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Emotion. 2003 Dec;3(4):394-400.

Making sense of self-conscious emotion: linking theory of mind and emotion in children with autism.

Author information

1
Psychology Department, University California, Berkeley, CA 94720-1650, USA. erinah@socrates.berkeley.edu

Abstract

Self-conscious emotions such as embarrassment and shame are associated with 2 aspects of theory of mind (ToM): (a) the ability to understand that behavior has social consequences in the eyes of others and (b) an understanding of social norms violations. The present study aimed to link ToM with the recognition of self-conscious emotion. Children with and without autism identified facial expressions conscious of self-conscious and non-self-conscious emotions from photographs. ToM was also measured. Children with autism performed more poorly than comparison children at identifying self-conscious emotions, though they did not differ in the recognition of non-self-conscious emotions. When ToM ability was statistically controlled, group differences in the recognition of self-conscious emotion disappeared. Discussion focused on the links between ToM and self-conscious emotion.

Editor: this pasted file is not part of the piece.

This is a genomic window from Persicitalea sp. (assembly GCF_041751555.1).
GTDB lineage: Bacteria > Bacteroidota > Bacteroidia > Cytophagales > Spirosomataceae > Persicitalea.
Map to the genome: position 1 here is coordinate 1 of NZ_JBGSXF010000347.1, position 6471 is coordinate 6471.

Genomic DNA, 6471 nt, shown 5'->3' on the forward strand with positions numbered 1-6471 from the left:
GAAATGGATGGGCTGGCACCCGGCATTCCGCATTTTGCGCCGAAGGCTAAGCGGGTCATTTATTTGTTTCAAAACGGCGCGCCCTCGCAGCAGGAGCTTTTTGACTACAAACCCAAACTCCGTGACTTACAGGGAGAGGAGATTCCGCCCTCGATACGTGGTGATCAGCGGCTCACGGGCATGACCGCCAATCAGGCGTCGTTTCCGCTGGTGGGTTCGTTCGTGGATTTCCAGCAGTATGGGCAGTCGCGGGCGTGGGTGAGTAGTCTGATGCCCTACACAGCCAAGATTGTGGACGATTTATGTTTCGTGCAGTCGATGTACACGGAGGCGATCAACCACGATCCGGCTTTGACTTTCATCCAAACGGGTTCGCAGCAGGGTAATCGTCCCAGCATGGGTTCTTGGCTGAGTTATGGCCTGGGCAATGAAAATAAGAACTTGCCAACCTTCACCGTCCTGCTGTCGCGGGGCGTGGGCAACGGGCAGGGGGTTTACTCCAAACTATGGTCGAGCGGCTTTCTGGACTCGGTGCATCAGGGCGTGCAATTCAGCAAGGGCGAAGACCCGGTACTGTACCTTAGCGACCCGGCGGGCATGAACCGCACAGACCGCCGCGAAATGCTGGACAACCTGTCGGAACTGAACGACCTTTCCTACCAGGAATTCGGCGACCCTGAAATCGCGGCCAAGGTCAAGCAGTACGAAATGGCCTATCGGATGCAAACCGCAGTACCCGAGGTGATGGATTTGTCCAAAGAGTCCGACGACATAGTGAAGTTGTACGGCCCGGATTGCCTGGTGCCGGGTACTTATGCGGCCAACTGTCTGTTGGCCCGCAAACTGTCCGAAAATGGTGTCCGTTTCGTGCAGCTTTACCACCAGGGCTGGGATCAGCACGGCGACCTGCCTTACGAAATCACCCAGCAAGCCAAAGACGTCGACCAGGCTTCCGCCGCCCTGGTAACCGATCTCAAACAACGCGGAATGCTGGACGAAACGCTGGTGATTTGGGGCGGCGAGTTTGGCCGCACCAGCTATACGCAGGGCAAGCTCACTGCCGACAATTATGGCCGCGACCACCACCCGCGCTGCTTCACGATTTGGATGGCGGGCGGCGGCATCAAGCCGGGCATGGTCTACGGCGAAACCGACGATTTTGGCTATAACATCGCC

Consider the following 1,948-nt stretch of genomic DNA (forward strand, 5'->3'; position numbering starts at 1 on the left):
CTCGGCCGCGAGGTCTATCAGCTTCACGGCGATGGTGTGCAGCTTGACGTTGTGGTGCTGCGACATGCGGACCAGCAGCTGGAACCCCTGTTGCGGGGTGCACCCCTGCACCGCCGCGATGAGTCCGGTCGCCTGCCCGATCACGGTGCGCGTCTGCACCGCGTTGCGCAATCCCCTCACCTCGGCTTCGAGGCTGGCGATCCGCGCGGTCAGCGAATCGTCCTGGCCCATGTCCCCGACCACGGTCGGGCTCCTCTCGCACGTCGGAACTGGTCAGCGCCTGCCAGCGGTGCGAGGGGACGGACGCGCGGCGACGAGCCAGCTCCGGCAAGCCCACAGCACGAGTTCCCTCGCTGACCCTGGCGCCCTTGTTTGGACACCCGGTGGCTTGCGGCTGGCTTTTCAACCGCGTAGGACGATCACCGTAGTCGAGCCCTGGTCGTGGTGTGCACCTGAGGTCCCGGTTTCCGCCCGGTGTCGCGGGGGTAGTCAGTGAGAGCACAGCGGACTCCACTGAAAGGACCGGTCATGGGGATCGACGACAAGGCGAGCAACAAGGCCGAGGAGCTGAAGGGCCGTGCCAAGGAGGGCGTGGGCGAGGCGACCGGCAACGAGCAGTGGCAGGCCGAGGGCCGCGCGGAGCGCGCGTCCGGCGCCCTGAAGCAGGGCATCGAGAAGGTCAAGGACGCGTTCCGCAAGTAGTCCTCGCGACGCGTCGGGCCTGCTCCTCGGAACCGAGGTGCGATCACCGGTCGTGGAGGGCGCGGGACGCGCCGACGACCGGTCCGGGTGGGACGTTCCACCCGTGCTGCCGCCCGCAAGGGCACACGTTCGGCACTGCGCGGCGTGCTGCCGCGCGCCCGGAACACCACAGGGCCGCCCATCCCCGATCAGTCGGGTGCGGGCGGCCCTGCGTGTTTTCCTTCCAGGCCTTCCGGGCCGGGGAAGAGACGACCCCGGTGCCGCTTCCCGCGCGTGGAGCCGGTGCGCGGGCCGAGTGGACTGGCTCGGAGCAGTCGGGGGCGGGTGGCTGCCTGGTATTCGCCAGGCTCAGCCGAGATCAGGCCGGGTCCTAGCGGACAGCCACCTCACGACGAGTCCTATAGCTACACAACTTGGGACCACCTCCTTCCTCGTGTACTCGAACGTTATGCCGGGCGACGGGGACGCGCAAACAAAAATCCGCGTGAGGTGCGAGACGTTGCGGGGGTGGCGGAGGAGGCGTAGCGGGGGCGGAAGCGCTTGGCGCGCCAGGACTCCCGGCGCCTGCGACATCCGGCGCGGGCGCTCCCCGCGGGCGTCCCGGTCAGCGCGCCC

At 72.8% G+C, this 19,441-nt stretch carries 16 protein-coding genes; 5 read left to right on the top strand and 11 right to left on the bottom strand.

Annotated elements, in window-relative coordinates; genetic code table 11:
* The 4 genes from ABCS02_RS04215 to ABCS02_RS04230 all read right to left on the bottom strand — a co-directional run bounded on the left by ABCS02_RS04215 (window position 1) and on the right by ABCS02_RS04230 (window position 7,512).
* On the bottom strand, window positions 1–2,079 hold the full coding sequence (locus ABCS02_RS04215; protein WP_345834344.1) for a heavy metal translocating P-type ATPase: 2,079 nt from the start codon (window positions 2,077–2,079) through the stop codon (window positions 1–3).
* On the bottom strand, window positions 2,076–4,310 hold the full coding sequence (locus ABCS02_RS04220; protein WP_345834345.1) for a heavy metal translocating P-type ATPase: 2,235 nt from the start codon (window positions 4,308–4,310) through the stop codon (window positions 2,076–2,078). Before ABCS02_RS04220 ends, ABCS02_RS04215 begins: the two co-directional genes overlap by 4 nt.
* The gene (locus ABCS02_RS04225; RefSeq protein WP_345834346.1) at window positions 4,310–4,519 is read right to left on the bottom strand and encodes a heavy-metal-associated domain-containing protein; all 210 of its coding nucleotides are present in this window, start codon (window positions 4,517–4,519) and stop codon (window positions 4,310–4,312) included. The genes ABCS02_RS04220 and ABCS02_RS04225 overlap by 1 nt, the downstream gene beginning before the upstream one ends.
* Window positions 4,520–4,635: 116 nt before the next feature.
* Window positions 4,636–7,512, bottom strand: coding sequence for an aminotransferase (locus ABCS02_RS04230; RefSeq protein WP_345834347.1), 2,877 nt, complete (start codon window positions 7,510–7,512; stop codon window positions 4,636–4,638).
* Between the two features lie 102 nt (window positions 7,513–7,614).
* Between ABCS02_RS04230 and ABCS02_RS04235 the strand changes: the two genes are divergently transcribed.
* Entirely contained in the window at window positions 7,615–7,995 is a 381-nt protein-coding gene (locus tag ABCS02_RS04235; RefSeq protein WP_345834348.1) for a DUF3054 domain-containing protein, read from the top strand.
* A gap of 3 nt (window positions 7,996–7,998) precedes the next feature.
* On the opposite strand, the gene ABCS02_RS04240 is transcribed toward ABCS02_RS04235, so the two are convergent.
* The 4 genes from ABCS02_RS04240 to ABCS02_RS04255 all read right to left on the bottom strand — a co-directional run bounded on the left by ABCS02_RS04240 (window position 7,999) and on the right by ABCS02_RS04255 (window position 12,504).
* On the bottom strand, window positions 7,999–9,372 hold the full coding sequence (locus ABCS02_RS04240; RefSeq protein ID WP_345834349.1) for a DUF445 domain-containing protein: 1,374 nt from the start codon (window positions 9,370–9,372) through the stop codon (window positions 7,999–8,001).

PMID:
14674831
DOI:
10.1037/1528-3542.3.4.394
[Indexed for MEDLINE]
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